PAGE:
The Political Significance of March (Padyatra)

Just as salt has become a symbol, the march has also become a symbolic means of supporting any progressive cause. So, Gandhi decided to go on a march. The march was considered an opportunity to galvanize the people along the route and elsewhere.

It was planned as a lively event to generate press publicity in India and worldwide. If Gandhi Ji had taken a train to someplace on the coast and arrived there the next day, the event would have had no mass appeal.

As long as the march was conducted peacefully, no provision in the law prohibited it, like breaking the salt law. Marching needed no special skills or exceptional courage to ensure ordinary people’s participation. It was also a medium that could be replicated in other parts of the country.

Civil Disobedience Movement

Like salt, the march has always been an important part of Indian culture. Travelling on foot to sacred sites was always considered revered, and those who undertook the journey were held in high esteem. Marches are associated with determination, doing the right thing, and giving up something for a cause in Western and Indian folklore.

The Bible talks about how Moses led his people to the Promised Land, Jesus led his followers to Jerusalem, Rama left home to keep his father’s word, and Gautama gave up his home for a journey towards enlightenment. Gandhi used these associations to great effect.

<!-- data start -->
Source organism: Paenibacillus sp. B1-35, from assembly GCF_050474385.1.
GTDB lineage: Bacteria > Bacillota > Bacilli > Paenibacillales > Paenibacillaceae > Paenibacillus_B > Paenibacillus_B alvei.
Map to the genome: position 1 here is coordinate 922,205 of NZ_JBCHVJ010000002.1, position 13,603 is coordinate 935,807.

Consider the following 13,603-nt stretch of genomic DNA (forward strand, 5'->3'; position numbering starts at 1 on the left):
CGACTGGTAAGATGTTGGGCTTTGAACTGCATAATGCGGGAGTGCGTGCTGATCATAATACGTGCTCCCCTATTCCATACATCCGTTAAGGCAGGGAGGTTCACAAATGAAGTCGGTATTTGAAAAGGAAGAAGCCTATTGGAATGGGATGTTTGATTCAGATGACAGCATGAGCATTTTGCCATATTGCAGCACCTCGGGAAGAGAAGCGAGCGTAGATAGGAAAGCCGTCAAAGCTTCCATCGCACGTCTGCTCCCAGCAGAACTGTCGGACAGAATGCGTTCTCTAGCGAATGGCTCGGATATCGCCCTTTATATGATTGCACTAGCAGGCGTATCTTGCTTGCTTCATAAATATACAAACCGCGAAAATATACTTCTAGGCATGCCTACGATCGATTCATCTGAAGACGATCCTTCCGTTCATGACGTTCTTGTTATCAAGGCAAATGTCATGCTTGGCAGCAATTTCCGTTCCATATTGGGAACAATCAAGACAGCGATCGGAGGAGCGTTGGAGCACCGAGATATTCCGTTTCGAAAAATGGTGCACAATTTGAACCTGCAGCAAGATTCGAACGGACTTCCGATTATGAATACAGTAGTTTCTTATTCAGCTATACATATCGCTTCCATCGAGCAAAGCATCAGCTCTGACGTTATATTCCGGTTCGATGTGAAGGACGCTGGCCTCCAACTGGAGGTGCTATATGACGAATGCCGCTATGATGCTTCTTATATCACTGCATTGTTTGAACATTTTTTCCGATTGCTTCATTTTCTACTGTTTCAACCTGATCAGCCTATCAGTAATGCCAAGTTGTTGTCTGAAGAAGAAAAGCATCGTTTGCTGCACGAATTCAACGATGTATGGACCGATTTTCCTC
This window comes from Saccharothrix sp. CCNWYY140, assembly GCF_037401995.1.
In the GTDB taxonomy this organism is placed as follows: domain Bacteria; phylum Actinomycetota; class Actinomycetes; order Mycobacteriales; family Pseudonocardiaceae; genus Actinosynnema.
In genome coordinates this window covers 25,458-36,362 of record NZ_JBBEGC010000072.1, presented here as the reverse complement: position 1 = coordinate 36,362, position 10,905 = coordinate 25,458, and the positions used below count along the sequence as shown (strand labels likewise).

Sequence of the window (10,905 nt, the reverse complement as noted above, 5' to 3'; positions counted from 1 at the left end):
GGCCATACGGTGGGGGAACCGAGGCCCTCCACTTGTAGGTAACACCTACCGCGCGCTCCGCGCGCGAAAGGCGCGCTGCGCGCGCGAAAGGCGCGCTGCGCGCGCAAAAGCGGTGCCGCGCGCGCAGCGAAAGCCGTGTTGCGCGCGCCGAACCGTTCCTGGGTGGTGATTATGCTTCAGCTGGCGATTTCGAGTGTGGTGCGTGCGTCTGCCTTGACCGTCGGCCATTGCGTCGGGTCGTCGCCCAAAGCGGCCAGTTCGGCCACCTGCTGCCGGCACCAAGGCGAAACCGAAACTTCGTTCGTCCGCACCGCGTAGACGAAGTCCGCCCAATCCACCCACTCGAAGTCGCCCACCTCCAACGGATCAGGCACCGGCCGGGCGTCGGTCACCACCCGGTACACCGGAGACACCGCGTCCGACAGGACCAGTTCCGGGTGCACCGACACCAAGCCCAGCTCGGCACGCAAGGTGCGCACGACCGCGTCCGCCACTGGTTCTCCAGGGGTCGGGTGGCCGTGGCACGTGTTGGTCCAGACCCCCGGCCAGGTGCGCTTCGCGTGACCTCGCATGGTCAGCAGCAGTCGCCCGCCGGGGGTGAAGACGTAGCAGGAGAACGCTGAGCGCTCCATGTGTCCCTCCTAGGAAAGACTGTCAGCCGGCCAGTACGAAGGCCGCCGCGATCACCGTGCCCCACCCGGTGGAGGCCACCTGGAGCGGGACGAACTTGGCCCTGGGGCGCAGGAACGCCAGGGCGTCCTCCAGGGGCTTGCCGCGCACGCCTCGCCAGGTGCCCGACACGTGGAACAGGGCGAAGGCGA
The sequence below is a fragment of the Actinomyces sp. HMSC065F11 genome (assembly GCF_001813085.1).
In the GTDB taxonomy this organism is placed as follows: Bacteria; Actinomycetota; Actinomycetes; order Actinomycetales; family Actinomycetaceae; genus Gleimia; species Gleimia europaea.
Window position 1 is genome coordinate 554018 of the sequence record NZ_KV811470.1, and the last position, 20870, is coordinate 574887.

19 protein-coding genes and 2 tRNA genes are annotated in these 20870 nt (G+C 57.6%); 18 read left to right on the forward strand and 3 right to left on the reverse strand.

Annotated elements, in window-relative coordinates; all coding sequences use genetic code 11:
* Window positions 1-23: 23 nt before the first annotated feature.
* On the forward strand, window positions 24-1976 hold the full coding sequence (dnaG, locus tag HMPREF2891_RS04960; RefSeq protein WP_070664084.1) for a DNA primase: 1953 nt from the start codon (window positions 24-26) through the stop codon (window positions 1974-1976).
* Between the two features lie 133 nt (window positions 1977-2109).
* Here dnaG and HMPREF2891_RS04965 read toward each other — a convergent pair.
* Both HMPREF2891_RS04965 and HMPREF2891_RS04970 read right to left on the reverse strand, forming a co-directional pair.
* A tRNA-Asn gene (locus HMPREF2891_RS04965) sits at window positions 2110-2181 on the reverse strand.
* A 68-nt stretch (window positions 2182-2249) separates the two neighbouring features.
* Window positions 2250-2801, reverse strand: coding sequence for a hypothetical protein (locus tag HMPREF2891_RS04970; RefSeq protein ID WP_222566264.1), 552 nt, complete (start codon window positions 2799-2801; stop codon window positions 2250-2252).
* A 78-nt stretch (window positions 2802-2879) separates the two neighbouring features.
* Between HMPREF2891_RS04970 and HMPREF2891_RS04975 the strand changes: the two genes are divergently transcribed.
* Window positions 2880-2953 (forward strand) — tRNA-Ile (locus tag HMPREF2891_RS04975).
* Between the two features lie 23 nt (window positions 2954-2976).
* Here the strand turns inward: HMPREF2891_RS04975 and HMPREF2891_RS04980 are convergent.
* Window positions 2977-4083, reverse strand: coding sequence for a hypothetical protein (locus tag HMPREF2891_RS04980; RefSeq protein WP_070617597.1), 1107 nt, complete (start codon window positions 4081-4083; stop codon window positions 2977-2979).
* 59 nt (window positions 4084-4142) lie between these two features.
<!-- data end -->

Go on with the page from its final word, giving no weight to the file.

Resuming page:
Gandhi also noted that the penal sections of the law were not so severe that more people might participate in salt satyagraha without fear of harsh punishment. Manufacturing, possessing, buying, or selling salt was illegal, so there were enough opportunities to break the law, as per the convenience of the participants.

Gandhi and his followers broke the law by manufacturing salt from the sea. The program of the movement was as follows:

  • The salt law should be violated everywhere.
  • Students should leave colleges, and government servants should resign from service.
  • Foreign clothes should be burned.
  • No taxes should be paid to the government.
  • Women should stage a Dharna at liquor shops.

A variety of other populist initiatives were decided for the movement:

  • Non-payment of revenue in ryotwari areas;
  • No-chowkidar-tax campaign in Zamindari areas; and
  • Violation of forest laws in the Central Provinces.
  • Social boycott of Police and lower-level administrative officials, which led to many resignations

The revived Civil Disobedience Movement was crucial in getting more Indians to fight against British rule and increasing nationalist feelings. The movement showed that civil disobedience and nonviolent protest can work to fight against oppressive governments.

The Civil Disobedience Movement paved the way for subsequent struggles and movements that resulted in India’s independence in 1947, despite significant obstacles and eventual suppression by British authorities.

The CUET UG 2024 Mass Media and Communication syllabus contains this topic under the Communication section.

Series Navigation<< Non-Cooperation Movement 1920Quit India Movement 1942 >>

Leave a Comment

Your email address will not be published. Required fields are marked *

Scroll to Top